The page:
by Joe Harman
Ellen White’s candidacy for Frederick County School Board may not seem probable on the surface, but when you know her story, it makes perfect sense.
Ellen White clearly remembers the first time she went into the deep end.
For the 34 year-old El Paso, Texas native, the journey to a candidacy for Frederick County Public School Board started back at her childhood home, with her mother, their 2 standard poodles — and the backyard pool.
“We had just started to learn swimming,” White recalls, “Then one day she [my mom] was like, ‘All right, time to go in the deep end,’ and she threw our two dogs into the deep end. Then she threw us in the deep end!”
“I’m here!,” her mother called from the shallow end, as White recalls the story, “‘I know you can swim to me!’’ Although White admits to being a little bit nervous in that moment, she was never afraid, “[Our mother] would always let us know that she was there, that we could do it.”
Everyone made it back to shallow water the day of that memorable swimming lesson, and eventually solid ground, but her mother’s larger lesson stuck with White and continues to inspire her. “She always taught me it was important to get an education and, as a woman, to be able to support myself by myself.”
White grew up watching her mother work tirelessly and sacrifice for the family. “She was so, so strong. She held our family together. Dad was a truck diver and was gone a lot. She worked, she kept house, she supported my father. She really got things done.”
It’s no wonder that for White her adoration of her mother has shaped virtually every aspect of her life.
As her mother began to experience health issues White decided to pursue an education in health care so she could care for her mother. “I was so in love with my mom!”
White jumped into the deep end again, this time into the medical profession, by entering the nursing program at the University of Alabama. Unfortunately, just weeks after beginning the program, her mother passed away.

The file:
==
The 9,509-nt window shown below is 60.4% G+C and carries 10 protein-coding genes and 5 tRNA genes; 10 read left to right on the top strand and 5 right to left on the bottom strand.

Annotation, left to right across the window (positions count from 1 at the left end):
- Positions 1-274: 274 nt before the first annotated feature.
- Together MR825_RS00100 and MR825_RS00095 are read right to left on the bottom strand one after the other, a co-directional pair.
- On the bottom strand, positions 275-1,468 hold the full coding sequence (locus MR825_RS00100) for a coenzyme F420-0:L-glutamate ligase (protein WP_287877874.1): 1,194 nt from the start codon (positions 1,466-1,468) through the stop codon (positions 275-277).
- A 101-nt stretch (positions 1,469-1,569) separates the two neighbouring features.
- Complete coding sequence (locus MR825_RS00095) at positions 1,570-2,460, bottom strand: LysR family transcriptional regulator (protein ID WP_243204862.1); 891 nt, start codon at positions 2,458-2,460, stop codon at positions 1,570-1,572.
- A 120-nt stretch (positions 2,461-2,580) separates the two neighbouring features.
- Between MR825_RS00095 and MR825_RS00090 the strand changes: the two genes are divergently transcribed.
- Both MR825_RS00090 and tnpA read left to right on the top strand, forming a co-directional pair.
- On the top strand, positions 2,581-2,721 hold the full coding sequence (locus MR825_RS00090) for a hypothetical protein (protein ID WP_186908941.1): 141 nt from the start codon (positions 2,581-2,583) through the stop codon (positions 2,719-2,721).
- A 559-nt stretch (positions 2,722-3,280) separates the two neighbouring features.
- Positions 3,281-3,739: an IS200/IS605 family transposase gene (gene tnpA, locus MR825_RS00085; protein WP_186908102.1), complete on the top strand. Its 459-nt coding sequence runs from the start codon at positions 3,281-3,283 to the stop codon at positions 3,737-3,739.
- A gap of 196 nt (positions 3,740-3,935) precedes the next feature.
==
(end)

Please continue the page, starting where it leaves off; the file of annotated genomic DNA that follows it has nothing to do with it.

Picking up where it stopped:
While grieving, White soon found herself struggling to keep up her grades and on the verge of quitting school. But her mother’s lessons of determination and self-reliance helped her stay strong.
“I knew my mom would never want [me to quit]. I sucked it up and kept going. I made it through and here I am.”
Despite losing her mother as a young adult, White soon found love again when she met her now husband, Brian, when he was in Alabama for helicopter pilot training with the Army National Guard. That love led to marriage and family and then to Virginia, Brian’s home state.
After a stint in the DC area, where Ellen worked as a traveling nurse in inner city hospitals, the Whites looked around for the right situation for their new family and eventually discovered Frederick County.
Still a full time RN, and with two pre-school aged kids, the young family feels like they’re in the right place. “Kinda like the Goldilocks thing,” Ellen says about this community, “It has all the comforts of the big city life and it has the atmosphere and the closeness of a tight-knit community.”
Soon after settling here in Frederick County’s Red Bud District, they found their way to the library and are now self-described, “big library nerds.”
“We read all the time. I try to read for a certain amount of time every day.”
“That’s another memory about my mother,” White shares. Although her blue-collar family didn’t have the finances for lots of toys or electronics while she was growing up, her mother made a point to include reading and literacy into their lives.